Let me first say this - at Korner, our first priority is to make home security as easy as possible, which means we don't expect most of you to know much about this topic, or to be interested in it. But we do think it is useful for you to know that we are thinking about this stuff for you.
Last week, eWeek reported on a study by Symantec, who provides Norton Anti-virus and other network security products. The analysis included 50 devices ranging from electronic locks to smart thermostats. The conclusion: the emerging smarthome is "wide open" to cyber-attacks (granted, this is a mighty convenient conclusion for a company who's software secures devices, but there were some useful observations nonetheless).
According to the report, all devices failed to check if they were communicating with an authorized server, one in five didn't encrypt communications at all and many didn't lock out attackers after a certain number of password attempts. In addition, most devices assume the local wireless network is secure. An attacker that has gained access to the local network, via proximity or via malware installed on a local computer system, can further compromise smart devices.
So what can a user do? Well, if you're a smarthome geek you can check out Symmantec's blog where they offer free access to their report. But they offer some basic advice that can be helpful to anyone:
Use strong and unique passwords for device accounts and Wi-Fi networks Change default passwords Use a stronger encryption method when setting up Wi-Fi networks, such as WPA2 Disable or protect remote access to IoT devices when not needed Use wired connections instead of wireless where possible Use devices on a separate home network when possible Be careful when buying used IoT devices, as they may have been tampered with Research the vendor’s device security measures Modify the privacy and security settings of the device to your needs Disable features that aren’t needed Install updates when they become available Ensure that an outage, for example due to jamming or a network failure, does not result in a unsecure state of the installation Verify if the smart features are really required or if a normal device would be sufficient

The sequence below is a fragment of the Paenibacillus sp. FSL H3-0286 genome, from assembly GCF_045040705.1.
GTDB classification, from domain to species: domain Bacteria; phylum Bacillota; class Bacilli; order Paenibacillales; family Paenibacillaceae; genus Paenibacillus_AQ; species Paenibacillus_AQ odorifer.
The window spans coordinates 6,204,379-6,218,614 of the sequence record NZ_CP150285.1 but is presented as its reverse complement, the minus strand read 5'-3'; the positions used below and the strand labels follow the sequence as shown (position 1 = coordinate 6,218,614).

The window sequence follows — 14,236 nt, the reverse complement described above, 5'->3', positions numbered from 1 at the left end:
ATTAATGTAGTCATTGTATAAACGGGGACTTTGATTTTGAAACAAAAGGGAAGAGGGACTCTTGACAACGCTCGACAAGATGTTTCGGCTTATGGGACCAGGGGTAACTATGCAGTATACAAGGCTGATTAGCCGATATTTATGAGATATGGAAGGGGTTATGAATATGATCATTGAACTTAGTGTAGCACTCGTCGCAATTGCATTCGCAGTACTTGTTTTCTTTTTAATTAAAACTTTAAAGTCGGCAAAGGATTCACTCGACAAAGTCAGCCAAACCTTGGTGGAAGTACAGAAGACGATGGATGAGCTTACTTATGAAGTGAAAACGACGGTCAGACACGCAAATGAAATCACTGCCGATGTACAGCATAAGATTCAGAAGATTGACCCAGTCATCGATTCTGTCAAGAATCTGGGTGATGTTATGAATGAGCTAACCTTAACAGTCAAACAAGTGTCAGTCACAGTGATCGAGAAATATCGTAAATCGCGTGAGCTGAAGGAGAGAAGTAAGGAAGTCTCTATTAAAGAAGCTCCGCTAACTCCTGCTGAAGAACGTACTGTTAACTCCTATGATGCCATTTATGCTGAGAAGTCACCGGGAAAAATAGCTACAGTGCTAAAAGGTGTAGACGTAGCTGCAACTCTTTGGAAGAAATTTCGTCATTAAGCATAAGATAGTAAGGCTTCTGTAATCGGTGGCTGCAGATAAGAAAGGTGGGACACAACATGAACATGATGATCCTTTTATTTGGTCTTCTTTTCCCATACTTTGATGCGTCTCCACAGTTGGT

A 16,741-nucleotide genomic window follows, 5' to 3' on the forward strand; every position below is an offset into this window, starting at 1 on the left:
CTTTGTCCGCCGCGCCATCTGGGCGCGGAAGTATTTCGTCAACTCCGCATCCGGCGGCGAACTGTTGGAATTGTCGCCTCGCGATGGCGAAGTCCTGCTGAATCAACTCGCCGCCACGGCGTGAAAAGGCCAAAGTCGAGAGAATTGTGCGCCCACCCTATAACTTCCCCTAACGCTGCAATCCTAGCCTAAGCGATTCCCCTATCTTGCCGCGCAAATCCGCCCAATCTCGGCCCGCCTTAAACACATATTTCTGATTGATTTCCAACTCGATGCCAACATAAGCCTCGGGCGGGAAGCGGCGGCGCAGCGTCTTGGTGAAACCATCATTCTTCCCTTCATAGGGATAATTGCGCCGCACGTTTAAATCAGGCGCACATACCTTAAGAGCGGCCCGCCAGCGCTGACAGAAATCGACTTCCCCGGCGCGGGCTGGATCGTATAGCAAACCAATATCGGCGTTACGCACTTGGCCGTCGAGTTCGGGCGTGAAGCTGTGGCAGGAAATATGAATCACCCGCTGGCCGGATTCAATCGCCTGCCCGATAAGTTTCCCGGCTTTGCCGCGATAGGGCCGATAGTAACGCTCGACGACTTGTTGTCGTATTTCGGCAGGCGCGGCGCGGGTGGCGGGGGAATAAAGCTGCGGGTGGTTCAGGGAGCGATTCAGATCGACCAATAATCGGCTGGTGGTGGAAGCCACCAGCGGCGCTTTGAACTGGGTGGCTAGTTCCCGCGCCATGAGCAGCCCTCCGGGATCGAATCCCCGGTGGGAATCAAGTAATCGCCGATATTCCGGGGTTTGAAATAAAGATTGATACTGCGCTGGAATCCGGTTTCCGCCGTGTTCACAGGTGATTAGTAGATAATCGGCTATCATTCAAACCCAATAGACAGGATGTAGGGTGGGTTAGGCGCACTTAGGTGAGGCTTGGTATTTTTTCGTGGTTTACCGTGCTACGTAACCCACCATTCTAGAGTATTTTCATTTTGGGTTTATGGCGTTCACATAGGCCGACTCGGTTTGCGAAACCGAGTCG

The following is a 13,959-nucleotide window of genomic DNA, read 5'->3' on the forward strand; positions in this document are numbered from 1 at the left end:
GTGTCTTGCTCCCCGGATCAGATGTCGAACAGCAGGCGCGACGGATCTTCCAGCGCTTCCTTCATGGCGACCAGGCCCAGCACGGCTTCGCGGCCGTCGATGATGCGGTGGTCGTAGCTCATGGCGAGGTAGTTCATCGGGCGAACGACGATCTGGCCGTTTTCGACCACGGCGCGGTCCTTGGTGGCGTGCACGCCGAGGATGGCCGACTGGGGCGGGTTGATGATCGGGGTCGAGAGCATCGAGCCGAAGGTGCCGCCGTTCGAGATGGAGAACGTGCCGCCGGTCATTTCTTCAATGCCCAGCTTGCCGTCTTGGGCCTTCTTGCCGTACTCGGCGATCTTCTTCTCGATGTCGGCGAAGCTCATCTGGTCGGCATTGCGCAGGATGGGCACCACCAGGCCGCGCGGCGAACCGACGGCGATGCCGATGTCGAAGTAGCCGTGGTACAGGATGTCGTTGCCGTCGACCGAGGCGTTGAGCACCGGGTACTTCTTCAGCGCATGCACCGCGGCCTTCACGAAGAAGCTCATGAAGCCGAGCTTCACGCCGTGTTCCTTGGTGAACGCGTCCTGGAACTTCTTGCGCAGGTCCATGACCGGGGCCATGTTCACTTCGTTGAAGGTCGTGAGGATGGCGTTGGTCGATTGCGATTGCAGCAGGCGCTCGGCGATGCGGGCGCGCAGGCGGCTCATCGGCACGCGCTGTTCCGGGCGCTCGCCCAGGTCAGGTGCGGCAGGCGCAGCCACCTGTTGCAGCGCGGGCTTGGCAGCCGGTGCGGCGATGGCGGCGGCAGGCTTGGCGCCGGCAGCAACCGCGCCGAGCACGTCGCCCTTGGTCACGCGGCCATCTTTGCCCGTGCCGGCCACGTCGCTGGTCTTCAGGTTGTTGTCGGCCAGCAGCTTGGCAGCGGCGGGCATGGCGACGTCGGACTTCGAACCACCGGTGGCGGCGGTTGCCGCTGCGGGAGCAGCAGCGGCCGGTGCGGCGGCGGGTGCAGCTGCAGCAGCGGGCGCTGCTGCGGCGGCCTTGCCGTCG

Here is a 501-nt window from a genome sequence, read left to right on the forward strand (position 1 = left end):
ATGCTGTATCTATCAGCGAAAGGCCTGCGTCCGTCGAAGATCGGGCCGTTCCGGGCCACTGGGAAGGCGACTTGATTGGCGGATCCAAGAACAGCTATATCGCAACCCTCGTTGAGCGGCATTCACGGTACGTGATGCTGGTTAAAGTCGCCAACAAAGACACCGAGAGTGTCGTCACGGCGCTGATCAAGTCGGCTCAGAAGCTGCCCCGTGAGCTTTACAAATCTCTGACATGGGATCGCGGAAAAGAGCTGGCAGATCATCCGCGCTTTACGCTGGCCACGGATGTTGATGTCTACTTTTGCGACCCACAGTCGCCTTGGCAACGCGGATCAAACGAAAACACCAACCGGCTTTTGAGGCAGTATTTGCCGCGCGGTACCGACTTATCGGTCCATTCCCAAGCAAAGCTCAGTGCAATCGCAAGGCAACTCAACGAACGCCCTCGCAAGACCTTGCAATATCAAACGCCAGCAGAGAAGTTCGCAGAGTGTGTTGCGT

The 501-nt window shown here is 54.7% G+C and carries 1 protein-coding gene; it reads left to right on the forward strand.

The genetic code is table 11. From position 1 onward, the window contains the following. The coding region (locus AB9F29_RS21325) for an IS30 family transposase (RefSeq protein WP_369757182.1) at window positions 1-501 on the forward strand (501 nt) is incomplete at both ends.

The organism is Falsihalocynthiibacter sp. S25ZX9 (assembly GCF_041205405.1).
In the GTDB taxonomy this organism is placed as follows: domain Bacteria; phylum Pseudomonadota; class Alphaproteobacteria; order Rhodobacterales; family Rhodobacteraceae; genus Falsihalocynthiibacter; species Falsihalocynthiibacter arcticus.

At Korner, we believe that the best home security system needs to defend itself. For those of you who are interested in the details, here are a few:
We encrypt all communications between devices and the server We check that we are communicating with an authorized server Each device in our system uses an encrypted bootloader. This means that, even if someone gets access to our firmware, it can't be reverse-engineered
But even if you aren't interested in these details, you can rest assured that Korner is thinking about them for you.